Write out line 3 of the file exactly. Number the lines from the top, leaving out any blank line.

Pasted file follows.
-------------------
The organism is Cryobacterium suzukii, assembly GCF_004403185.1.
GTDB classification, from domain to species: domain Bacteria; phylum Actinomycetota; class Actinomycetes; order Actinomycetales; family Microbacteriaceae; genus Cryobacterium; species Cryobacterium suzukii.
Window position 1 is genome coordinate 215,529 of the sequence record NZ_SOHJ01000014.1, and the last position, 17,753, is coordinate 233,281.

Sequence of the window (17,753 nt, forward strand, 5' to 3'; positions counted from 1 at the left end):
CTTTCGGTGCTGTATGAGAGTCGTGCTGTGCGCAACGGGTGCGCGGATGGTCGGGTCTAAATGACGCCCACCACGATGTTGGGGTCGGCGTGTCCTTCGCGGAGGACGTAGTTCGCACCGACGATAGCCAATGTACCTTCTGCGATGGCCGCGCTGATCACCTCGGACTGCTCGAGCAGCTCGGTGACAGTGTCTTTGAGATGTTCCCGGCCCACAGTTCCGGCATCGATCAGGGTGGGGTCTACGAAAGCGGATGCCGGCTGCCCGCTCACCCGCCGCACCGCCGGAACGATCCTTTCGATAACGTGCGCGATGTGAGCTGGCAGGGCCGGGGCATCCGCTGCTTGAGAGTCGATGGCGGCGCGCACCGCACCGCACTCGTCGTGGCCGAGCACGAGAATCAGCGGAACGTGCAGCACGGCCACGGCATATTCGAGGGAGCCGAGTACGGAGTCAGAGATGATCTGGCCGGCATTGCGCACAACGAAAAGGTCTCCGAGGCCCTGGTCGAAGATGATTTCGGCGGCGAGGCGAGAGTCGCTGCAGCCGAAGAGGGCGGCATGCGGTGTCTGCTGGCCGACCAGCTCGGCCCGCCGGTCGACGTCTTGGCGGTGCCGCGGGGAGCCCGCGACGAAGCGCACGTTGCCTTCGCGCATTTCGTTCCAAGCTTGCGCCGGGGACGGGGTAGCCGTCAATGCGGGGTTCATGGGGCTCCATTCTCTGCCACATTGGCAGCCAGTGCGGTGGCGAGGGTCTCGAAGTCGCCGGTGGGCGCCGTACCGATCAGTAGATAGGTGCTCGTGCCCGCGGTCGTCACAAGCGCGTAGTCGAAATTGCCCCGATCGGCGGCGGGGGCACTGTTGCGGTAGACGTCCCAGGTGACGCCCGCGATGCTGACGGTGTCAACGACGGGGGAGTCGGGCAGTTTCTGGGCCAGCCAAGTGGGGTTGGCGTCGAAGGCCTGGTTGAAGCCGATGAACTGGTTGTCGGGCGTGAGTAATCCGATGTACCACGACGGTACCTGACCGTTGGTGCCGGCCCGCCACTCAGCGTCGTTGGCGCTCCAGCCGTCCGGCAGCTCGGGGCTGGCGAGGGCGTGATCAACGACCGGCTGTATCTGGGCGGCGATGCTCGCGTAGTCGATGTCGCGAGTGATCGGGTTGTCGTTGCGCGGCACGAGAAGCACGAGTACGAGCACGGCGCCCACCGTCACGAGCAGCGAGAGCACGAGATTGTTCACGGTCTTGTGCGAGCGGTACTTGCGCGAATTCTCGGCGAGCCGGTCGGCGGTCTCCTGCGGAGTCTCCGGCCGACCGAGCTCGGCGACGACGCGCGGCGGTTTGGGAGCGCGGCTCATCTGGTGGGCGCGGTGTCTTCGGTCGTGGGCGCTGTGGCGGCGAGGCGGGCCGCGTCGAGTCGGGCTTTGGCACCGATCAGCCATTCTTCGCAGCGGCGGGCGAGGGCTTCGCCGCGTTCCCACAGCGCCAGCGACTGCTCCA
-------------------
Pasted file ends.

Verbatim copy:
Window position 1 is genome coordinate 215,529 of the sequence record NZ_SOHJ01000014.1, and the last position, 17,753, is coordinate 233,281.